In this work I cover the basics- how to hold the spear, how to assume Fiore’s stances, how to attack, and how to defend yourself. I also argue that the spear is not, in fact, a preferable weapon to fence with in Fiore’s system, at least not if one uses it in itself. It is however, a reach advantage that has to be matched, and thus the terribly (mutually) unsafe situation of spear versus spear occurs. As a conclusion, considering context and illustrations of spear fencing, I argue that the spear is only to be considered paired with other weapons, like dagger, or sword. In fact, following Fiore’s logic, we can assume he used the spear to close the distance to use a weapon he feels more in control with.

Keywords – Fiore, Furlano, Liberi, Italian, duel, spear, Ars Ensis

The plays with the axe in armour of the Anonimo Bolognese (1510-1515) (Daniel Jaquet) - APD5/1(2017)

Hands on section, pp. 109-130


This contribution examines an anonymous text (Di Accia armato di tutt’arme ) addressing the handling of the axe for armoured combat, compiled in a two-volume anonymous manuscript collection of the beginning of the 16th c. This collection is of particular interest since it predates the “classical” authors of the Bolognese school of the 16th c. and marks a turning point from an earlier late Medieval tradition. Moreover the inclusion of a text dedicated to armour fighting is equally interesting since this kind of combat tends to fade away from the technical register of the next Bolognese authors.
The manuscrip is shortly described and the text is presented in a diplomatic edition, with a translation and a reproduction of the manuscript in appendices. The content is described and analysed from a technical and a historical point of view, allowing comparison with other similar treatises, identification of the arms and armour, and discussion of the context of application.
Keywords – Anonimo Bolognese, axe, chivalric game, armoured fencing,
Historical European Martial Arts

The Kölner Fechtbuch: Context and Comparison (Keith Farrell) - APD3(2015)

Citation Information: Acta Periodica Duellatorum. Volume 3, Issue 1, Pages 203-235, ISSN (Online) 2064-0404. September 2015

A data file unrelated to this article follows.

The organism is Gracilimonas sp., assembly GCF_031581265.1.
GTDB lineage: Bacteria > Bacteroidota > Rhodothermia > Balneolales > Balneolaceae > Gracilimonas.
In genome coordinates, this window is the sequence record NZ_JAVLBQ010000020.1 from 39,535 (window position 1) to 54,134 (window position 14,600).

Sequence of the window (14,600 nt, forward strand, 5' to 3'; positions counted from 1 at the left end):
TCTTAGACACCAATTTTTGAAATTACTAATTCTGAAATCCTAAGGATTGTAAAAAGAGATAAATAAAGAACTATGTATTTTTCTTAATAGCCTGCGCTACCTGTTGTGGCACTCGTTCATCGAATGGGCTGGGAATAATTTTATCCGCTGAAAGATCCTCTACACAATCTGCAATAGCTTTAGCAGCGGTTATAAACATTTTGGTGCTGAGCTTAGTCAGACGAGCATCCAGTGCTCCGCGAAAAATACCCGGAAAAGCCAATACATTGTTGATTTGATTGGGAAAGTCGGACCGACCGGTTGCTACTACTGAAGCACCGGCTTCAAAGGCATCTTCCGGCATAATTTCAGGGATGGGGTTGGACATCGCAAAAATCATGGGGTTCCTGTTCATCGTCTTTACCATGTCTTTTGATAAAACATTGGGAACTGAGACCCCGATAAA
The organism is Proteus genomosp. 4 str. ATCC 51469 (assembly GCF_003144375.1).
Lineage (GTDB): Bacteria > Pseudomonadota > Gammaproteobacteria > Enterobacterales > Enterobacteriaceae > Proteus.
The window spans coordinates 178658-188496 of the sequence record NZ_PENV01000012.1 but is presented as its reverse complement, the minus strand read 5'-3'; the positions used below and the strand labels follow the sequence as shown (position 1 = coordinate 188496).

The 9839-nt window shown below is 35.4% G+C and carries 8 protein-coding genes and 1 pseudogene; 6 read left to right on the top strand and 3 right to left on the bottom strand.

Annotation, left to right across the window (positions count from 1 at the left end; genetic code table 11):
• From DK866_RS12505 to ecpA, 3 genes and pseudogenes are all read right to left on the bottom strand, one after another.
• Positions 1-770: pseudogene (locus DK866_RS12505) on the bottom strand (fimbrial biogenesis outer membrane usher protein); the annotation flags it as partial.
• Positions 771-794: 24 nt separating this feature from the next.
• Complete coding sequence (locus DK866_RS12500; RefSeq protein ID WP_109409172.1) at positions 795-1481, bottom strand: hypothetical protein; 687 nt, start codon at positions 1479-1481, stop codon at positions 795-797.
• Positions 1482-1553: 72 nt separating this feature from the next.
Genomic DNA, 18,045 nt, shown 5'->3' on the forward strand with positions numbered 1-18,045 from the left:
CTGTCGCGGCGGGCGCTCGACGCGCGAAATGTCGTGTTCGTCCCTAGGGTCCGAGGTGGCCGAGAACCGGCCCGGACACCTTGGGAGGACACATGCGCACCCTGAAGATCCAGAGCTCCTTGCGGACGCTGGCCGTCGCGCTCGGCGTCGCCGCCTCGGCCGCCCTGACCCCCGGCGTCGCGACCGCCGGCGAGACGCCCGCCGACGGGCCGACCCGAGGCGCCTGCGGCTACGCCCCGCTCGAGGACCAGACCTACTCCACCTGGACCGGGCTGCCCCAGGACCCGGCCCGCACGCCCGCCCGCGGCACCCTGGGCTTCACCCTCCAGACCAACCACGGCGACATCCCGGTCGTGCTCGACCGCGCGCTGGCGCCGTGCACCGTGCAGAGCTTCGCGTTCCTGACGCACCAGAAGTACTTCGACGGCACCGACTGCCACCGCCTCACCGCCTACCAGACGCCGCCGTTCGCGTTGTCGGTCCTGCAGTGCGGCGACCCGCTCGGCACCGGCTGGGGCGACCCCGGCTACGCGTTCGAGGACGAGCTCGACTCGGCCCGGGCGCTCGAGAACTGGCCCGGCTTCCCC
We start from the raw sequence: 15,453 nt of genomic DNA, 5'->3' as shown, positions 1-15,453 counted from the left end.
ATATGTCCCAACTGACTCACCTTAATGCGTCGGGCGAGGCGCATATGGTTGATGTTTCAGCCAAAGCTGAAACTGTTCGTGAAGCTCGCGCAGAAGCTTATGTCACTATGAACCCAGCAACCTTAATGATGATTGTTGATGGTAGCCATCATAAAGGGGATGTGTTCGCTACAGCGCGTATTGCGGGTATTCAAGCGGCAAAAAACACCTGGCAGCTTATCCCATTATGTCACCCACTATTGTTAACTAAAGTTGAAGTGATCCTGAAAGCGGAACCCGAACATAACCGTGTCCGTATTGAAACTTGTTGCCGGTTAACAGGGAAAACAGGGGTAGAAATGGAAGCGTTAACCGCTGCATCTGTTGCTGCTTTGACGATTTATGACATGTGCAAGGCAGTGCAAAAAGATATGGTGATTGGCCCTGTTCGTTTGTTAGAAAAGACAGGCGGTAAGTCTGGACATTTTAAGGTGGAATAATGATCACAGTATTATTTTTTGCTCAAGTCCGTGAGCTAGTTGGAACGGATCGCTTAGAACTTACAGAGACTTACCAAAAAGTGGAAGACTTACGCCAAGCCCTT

The Kölner Fechtbuch is a fascinating, unique treatise from the 16th
century. Although it is tempting to compare it with the Liechtenauer tradition
and to use knowledge, ideas and concepts from that tradition to interpret this
book, this article shows that such an approach would be flawed. To demonstrate
a proper examination and analysis of the longsword fighting system within the
Kölner Fechtbuch , this article compares and contrasts it with 15th and 16th
century sources with a connection to the Liechtenauer tradition, along with 16th
century sources from other traditions. Furthermore, this article examines the
Fechtschulen , their rules and their context, in an attempt to demonstrate that the
Kölner Fechtbuch is an example of this style of fighting.

Thoughts on the Role of Cavalry in Medieval Warfare (Jack Gassmann) - APD2(2014)

Citation Information: Acta Periodica Duellatorum. Volume 2, Issue 1, Pages 149-177, ISSN (Online) 2064-0404, December 2015


This article explores the role of cavalry in medieval warfare starting
with it’s origins in the Carolingian age, examining how cavalry was used as a
strategic asset within the context of the period on at an operational level, as well
as the tactics they were likely to have employed. Due to my interest in both
medieval warhorses and mounted combat research into the context and use of
medieval cavalry was a natural by-product. Using primary resources such as
first-hand accounts and period artwork as well as secondary literature, the article
summarizes the findings of my research. Most historians, despite the recognition
that field-battles were not the heart and soul of medieval warfare, still judge
medieval cavalry by their performance within them. My findings show a much
greater concentration on small unit actions, both in armament and organization,
with cavalry centred on chevauchées on raiding and subduing castles in swift
commando type take and hold missions. The diversity of mounted forces are